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For as long as the pandemic has been disrupting daily life, families have been waiting for this moment, and they hope the health care system is ready: Twenty-eight million children ages 5-11 across the United Stated are now eligible to receive Pfizer’s two-dose COVID-19 vaccine, and care providers and public health workers are working behind the scenes to meet a surge in demand from parents eager to vaccinate their school-age children.
Caitlin Givens pushed the wheelchair carrying her daughter, Penelope Porter, 6, into an exam room Wednesday morning at Children’s National Research Institute in Washington, D.C. Dr. Nicola Brodie was waiting for them with an alcohol wipe and a COVID-19 vaccine dose. Penelope, who lives with cerebral palsy and is fed through a G-tube, was among the first children ages 5-11 to get vaccinated in the nation’s capital.
“I know you’re smiling under there,” Givens said as she knelt beside her daughter, who was wearing a mask. Givens rolled up the gray shirt sleeve over Porter’s left arm, and Brodie wiped sanitizer in a circle before administering the dose.
Givens said she followed the Centers for Disease Control and Prevention deliberations over the vaccine closely. Any time Porter develops fevers or chills, Givens said, seizures often follow. “Even a cold can take her down for weeks.”
Now, in the doctor’s office, she was thrilled that her medically fragile daughter would be vaccinated against a virus that could have especially devastating effects.
Gilberto Talley, 11 (center) listens to pediatrician Dr. Nicola Brodie describe the COVID-19 vaccine Talley and his brother, Damontae Richardson-Talley, 9, will receive at Children’s National Research Institute in Washington, D.C. Wednesday. Talley is awaiting heart and liver transplants and has been homeschooled throughout the pandemic. His mother, Carolyn Talley, said once he is fully vaccinated, he can go back to school in-person. Photo by Laura Santhanam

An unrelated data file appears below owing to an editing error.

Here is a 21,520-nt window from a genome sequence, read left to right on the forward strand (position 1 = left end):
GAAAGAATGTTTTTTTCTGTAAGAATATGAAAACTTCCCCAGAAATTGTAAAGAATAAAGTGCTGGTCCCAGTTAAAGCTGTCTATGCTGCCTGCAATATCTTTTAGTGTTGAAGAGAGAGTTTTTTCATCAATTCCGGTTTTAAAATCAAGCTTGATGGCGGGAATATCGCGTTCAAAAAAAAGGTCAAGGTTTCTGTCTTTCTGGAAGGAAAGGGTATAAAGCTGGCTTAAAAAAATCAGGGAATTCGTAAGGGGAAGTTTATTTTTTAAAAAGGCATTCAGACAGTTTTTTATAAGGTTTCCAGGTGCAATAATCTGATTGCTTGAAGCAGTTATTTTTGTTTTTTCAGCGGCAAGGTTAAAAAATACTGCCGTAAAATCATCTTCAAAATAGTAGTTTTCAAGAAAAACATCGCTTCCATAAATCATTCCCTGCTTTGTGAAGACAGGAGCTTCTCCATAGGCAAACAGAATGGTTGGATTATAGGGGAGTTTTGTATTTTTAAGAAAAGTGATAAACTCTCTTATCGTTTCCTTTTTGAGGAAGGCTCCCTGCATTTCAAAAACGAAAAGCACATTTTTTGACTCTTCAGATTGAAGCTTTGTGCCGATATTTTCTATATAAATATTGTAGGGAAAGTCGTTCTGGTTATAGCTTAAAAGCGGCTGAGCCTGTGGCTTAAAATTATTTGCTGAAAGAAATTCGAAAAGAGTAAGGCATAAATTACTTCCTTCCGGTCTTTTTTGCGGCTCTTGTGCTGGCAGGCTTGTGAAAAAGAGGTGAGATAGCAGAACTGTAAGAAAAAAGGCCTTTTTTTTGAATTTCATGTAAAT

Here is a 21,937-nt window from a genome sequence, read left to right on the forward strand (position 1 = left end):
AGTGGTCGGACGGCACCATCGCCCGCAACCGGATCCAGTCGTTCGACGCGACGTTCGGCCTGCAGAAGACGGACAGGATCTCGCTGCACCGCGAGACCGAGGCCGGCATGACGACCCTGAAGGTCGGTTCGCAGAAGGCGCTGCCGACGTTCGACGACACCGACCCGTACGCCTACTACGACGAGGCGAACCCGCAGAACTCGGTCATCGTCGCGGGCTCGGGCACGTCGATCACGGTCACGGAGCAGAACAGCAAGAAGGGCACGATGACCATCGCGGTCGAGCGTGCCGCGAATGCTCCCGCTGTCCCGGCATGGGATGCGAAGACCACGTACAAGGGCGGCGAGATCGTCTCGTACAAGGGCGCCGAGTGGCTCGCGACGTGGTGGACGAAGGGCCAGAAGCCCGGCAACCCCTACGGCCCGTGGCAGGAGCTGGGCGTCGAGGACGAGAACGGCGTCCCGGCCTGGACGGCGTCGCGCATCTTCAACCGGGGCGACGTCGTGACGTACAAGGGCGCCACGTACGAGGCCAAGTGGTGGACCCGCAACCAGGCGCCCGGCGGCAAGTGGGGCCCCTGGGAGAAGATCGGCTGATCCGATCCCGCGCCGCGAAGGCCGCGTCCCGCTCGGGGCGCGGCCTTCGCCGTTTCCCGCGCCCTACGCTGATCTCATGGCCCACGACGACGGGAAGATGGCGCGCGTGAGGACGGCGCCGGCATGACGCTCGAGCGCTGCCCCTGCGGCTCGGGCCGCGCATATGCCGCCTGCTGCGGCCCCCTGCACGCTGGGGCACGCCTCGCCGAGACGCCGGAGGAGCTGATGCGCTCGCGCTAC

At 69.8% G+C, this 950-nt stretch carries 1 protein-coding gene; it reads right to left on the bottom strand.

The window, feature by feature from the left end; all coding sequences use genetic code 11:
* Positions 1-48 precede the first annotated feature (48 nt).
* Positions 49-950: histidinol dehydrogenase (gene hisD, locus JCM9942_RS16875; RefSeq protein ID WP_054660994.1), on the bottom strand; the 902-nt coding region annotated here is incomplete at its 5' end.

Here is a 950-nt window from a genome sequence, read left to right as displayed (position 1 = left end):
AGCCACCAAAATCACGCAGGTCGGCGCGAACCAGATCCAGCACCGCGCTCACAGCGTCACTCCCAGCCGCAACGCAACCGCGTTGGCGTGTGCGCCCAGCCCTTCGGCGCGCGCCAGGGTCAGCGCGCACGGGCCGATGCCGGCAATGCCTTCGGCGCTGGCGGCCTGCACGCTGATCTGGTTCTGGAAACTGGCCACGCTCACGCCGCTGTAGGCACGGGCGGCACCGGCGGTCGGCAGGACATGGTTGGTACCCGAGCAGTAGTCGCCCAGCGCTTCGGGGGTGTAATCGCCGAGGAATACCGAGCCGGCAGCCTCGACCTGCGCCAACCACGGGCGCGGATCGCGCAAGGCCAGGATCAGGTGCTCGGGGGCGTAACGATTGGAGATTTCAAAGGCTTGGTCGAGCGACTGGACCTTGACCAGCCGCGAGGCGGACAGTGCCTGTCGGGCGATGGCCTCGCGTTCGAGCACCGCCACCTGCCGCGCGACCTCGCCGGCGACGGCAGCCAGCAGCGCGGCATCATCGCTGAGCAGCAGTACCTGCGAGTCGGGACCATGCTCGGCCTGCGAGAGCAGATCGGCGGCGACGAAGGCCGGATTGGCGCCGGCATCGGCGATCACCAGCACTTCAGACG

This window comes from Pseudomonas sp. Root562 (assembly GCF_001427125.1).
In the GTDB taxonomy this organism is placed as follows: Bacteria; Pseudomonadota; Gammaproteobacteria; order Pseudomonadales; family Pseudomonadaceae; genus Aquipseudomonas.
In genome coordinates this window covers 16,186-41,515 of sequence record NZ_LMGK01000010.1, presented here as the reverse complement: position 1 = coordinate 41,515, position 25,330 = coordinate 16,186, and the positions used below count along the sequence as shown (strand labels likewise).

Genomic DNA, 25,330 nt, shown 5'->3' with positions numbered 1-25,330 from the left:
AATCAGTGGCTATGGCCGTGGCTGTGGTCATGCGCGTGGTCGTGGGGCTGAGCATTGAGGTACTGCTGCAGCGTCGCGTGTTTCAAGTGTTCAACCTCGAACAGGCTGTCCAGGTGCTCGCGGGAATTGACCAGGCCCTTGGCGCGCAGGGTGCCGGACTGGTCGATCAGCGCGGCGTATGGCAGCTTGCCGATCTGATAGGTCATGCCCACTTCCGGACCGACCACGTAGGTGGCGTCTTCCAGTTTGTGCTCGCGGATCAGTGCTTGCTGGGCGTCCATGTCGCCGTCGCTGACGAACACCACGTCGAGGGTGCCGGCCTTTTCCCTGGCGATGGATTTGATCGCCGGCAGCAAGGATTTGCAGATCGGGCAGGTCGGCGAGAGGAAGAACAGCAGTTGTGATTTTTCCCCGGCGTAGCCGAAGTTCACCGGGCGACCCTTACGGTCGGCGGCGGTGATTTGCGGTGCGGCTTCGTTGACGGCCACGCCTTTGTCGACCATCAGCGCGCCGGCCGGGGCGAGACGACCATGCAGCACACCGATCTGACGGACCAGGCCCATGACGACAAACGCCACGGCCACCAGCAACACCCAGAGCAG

Though kids in this age group are less likely to suffer severe illness from the coronavirus, parents have plenty of reason to feel relief now that their children can get their “pokes.” Four out of 10 have been infected with the coronavirus, according to federal estimates released Tuesday. Of those children, about 150 have died from COVID-19, and more than 8,000 have been hospitalized. A third of those patients had no prior medical complications. As schools opened for in-person learning this fall, millions of parents have worried that their kids might come home sick, infect someone else or have to stay home for days to quarantine.
Dr. Kurt Newman, president and CEO of Children’s National Hospital, which recruited volunteers for Pfizer’s age 5-11 vaccine clinical trials, said he sees more hope and excitement among pediatric frontline workers this week with the vaccine now available for younger children and patients. Throughout the pandemic, he and his staff have watched kids on ventilators “gasping for breath,” and wondered how the virus would affect the long-term development of their brains and hearts. “You haven’t seen what I’ve seen,” he said.
And yet surveys suggest most parents are not ready to get their school-aged children vaccinated — many are waiting to see how things go during this initial rollout. Just three out of 10 parents with children aged 5-11 said they wanted to get their children vaccinated against COVID-19 as soon as doses were authorized, according to a survey released Oct. 28 from the Kaiser Family Foundation.
So pediatricians, who are among the most trusted people in health care, must focus “not only on making vaccines available, but also making information available,” said Amy Wimpey Knight, president of the Children’s Hospital Association. “That’s what a lot of folks are focused on right now.”
Before the CDC endorsed the vaccine, shipments of age-appropriate doses began arriving at hospitals and public health departments in some parts of the country. In D.C., delivery trucks on Monday dropped off packages filled with 10 microgram vaccine doses, a third of the size of adult doses, so staff could prepare to administer them to young children. Being able to squeeze more doses out of the vaccine supply is one of the advantages of this rollout. The Biden administration said in late October it had already procured enough vaccine doses for all children within this age group and committed to getting those doses “quickly distributed and made conveniently and equitably available to families across the country.”
But that doesn’t mean there will be no wait. “It’s important to know not every location is going to have vax on day one,” said Patrick Ashley, senior deputy director for Health Emergency Preparedness and Response Administration for D.C. Department of Health, who noted that more doses are on the way to Washington.
Chris DeBatt, left, kneels next to his son, Daniel, 6, as pediatrician Dr. Nicola Brodie administers Pfizer-BioNTech’s COVID-19 vaccine in Washington, D.C. DeBatt and his son were the first family to show up at Children’s National Research Institute Wednesday morning so Daniel could receive his first shot of protection against the coronavirus. Photo by Laura Santhanam